• Indirect costs could entail a staffing shortage due to the employee taking time off work. Normal activities could be curtailed as a claim investigation occurs. The homecare or hospice may accrue the costs of overtime pay to cover the injured worker’s caseload or the need for temporary workers to fulfill duties. There is also the risk of litigation when any worker is injured on the job.

Given the high costs of workers compensation claims in the direct care industry, is there a way for these providers to lessen both their risk and their financial obligation?

Telemedicine Reduces Workers Comp Costs in Home Care and Hospice

Telemedicine provides remote workers with a tool to access medical treatment on site when the injury happens by using the video technology embedded in your smartphone. OrthoLive offers home care and hospice providers an easy to use app that leverages a national network of healthcare clinicians that can provide immediate triage to the injured worker in real-time. These professionals are trained to be the first point of contact to triage an on the job injury, including conducting concussion protocols to determine if the aide is safe to continue working. Today, these care providers can be leveraged 24/7 to provide fast on-site triage to injured homecare or hospice workers.

The OrthoLive telemedicine on-call network can provide these same techniques to an injured homecare or hospice worker. The benefit is that these on-call professionals can consult with the direct care provider to determine if the injury is severe enough to visit an ER or urgent care. Without telemedicine, if a worker is injured, they typically need to leave to go to seek treatment. This could take hours. In the meantime, what happens to the home care or hospice patient?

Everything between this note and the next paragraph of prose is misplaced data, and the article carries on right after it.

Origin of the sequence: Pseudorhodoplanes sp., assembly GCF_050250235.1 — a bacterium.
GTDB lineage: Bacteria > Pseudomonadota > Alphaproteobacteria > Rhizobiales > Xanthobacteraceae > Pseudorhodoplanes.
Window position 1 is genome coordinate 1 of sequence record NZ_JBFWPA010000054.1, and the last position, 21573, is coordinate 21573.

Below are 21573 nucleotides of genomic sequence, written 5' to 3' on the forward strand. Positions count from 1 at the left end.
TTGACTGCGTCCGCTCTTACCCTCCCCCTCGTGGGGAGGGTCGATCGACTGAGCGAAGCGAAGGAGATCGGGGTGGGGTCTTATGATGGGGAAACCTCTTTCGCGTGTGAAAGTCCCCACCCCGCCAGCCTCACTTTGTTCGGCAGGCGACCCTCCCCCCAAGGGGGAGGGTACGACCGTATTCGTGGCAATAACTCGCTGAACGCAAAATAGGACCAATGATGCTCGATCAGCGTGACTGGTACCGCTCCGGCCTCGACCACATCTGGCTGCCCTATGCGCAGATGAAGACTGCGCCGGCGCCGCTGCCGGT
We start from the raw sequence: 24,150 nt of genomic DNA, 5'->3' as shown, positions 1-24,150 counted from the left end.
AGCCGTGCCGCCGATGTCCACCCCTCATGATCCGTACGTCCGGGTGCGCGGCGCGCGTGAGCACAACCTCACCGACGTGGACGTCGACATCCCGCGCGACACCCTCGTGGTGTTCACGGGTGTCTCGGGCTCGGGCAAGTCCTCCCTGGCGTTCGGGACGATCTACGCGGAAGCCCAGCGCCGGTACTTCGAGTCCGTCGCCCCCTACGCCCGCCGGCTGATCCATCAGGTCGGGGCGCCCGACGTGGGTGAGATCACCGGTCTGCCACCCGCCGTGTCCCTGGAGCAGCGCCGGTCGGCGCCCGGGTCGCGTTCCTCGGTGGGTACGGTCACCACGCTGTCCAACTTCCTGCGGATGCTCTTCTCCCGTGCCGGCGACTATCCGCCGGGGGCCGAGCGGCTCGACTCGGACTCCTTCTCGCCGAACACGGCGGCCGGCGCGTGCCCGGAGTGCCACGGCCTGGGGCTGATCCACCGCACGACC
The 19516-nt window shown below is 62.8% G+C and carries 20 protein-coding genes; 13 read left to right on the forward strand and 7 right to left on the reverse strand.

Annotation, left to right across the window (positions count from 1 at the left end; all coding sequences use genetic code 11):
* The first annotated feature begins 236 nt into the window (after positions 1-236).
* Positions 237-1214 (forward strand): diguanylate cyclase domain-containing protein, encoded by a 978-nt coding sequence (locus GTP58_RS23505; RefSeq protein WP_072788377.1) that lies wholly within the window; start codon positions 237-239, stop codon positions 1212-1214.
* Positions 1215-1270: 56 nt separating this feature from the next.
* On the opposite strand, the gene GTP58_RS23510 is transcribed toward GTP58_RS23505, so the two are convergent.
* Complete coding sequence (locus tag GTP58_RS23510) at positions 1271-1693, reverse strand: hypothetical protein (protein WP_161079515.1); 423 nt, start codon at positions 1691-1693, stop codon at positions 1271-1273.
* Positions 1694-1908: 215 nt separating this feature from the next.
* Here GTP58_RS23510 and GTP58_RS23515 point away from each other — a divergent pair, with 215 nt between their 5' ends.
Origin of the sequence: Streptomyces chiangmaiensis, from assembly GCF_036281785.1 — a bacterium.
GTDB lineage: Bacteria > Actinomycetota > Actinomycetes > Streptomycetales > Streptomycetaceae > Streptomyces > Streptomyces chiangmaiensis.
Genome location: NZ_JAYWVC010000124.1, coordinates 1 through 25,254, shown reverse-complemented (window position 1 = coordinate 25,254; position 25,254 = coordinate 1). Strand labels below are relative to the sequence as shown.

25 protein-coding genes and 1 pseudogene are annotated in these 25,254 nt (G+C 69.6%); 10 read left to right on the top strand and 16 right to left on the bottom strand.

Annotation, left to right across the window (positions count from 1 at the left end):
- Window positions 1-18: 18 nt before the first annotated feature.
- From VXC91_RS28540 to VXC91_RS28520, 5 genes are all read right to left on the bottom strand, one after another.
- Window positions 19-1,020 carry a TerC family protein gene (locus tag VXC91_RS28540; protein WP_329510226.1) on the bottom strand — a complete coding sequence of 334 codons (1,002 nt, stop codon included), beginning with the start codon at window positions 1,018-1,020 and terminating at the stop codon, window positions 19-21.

Telemedicine technology brings the clinical care provider directly to the injured worker, providing immediate treatment. The Insurance Journal points out:

“With telemedicine, the worker has immediate access to care and therefore the healing process can begin more quickly than if the treatment is extended due to wait times or distance concerns.”

Telemedicine can also help with workers comp investigations by allowing the worker to quickly and efficiently document the scene where the incident occurred.

Critical to any workers’ compensation claim is the obligation to report and document the incident quickly. Telemedicine allows workers to connect immediately with a supervisor and document via cellphone video the scene where the incident occurred. Management can then upload the video quickly to their insurance carrier. Studies correlate faster reporting with lower claim costs because the insurer can respond promptly to initiate the investigation. This could lessen the amount of time the injured worker is sidelined during the investigation, so they can get back to work more quickly.

The ultimate benefit is that home care and hospice can save time and money with the use of telemedicine. Typically, a triage call with OrthoLive is more cost-effective than sending an injured worker to the ER or urgent care.

One workers’ compensation claim can cost you thousands. Talk to the OrthoLive team today about our HIPAA-compliant telemedicine subscription service to respond immediately to worker injuries and cut costs in your homecare or hospice.

Topics: "telemedicine", workers compensation, home care, hospice, workers comp